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An Introduction to Fire Dynamics. 3rd Edition - Product Image

An Introduction to Fire Dynamics. 3rd Edition

  • ID: 2170749
  • August 2011
  • 574 Pages
  • John Wiley and Sons Ltd

"Drysdale's book is by far the most comprehensive - everyone in the office has a copy...now including me. It holds just about everything you need to know about fire science."
(Review of An Introduction to Fire Dynamics, 2nd Edition)

After 25 years as a bestseller, Dougal Drysdale's classic introduction has been brought up-to-date and expanded to incorporate the latest research and experimental data. Essential reading for all involved in the field from undergraduate and postgraduate students to practising fire safety engineers and fire prevention officers, An Introduction to Fire Dynamics is unique in that it addresses the fundamentals of fire science and fire dynamics, thus providing the scientific background necessary for the development of fire safety engineering as a professional discipline.

An Introduction to Fire Dynamics

- Includes experimental data relevant to the understanding of fire behaviour of materials;
- Features numerical problems with answers illustrating the quantitative applications of the concepts presented;
- Extensively course-tested at Worcester Polytechnic Institute and the University of Edinburgh, and widely adopted throughout the world;
- Will appeal to all those working in fire safety engineering and related disciplines.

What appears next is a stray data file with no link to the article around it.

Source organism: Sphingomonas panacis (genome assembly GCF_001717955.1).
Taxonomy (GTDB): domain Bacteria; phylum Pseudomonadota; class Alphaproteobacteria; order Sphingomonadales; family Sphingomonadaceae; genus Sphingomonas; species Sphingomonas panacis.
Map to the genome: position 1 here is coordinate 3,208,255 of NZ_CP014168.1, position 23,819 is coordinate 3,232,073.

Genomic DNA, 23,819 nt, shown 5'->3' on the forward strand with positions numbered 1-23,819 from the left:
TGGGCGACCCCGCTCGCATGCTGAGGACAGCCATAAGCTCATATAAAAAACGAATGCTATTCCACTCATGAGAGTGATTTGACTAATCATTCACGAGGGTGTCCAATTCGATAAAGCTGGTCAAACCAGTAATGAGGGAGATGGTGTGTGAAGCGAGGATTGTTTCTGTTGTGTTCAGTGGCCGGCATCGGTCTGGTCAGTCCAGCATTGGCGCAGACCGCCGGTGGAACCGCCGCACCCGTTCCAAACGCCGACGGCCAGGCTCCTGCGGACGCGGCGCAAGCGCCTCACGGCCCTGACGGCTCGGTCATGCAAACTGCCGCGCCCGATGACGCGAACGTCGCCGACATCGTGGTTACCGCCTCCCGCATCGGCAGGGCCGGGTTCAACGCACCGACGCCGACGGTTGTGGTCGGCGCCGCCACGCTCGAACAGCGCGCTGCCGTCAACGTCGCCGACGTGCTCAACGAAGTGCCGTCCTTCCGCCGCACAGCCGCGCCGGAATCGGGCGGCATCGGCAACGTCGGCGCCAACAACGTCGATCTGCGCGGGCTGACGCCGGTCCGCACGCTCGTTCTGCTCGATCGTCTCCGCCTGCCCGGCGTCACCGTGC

About the Author xi

Preface to the Second Edition xiii

Preface to the Third Edition xv

List of Symbols and Abbreviations xvii

1 Fire Science and Combustion 1

1.1 Fuels and the Combustion Process 2

1.1.1 The Nature of Fuels 2

1.1.2 Thermal Decomposition and Stability of Polymers 6

1.2 The Physical Chemistry of Combustion in Fires 12

1.2.1 The Ideal Gas Law 14

1.2.2 Vapour Pressure of Liquids 18

1.2.3 Combustion and Energy Release 19

1.2.4 The Mechanism of Gas Phase Combustion 26

1.2.5 Temperatures of Flames 30

Problems 34

2 Heat Transfer 35

2.1 Summary of the Heat Transfer Equations 36

2.2 Conduction 38

2.2.1 Steady State Conduction 38

2.2.2 Non-steady State Conduction 40

2.2.3 Numerical Methods of Solving Time-dependent Conduction Problems 48

2.3 Convection 52

2.4 Radiation 59

2.4.1 Configuration Factors 64

2.4.2 Radiation from Hot Gases and Non-luminous Flames 72

2.4.3 Radiation from Luminous Flames and Hot Smoky Gases 76

Problems 79

3 Limits of Flammability and Premixed Flames 83

3.1 Limits of Flammability 83

3.1.1 Measurement of Flammability Limits 83

3.1.2 Characterization of the Lower Flammability Limit 88

3.1.3 Dependence of Flammability Limits on Temperature and Pressure 91

3.1.4 Flammability Diagrams 94

3.2 The Structure of a Premixed Flame 97

3.3 Heat Losses from Premixed Flames 101

3.4 Measurement of Burning Velocities 106

3.5 Variation of Burning Velocity with Experimental Parameters 109

3.5.1 Variation of Mixture Composition 110

3.5.2 Variation of Temperature 111

3.5.3 Variation of Pressure 112

3.5.4 Addition of Suppressants 113

3.6 The Effect of Turbulence 116

Problems 118

4 Diffusion Flames and Fire Plumes 121

4.1 Laminar Jet Flames 123

4.2 Turbulent Jet Flames 128

4.3 Flames from Natural Fires 130

4.3.1 The Buoyant Plume 132

4.3.2 The Fire Plume 139

4.3.3 Interaction of the Fire Plume with Compartment Boundaries 151

4.3.4 The Effect of Wind on the Fire Plume 163

4.4 Some Practical Applications 165

4.4.1 Radiation from Flames 166

4.4.2 The Response of Ceiling-mounted Fire Detectors 169

4.4.3 Interaction between Sprinkler Sprays and the Fire Plume 171

4.4.4 The Removal of Smoke 172

4.4.5 Modelling 174

Problems 178

5 Steady Burning of Liquids and Solids 181

5.1 Burning of Liquids 182

5.1.1 Pool Fires 182

5.1.2 Spill Fires 193

5.1.3 Burning of Liquid Droplets 194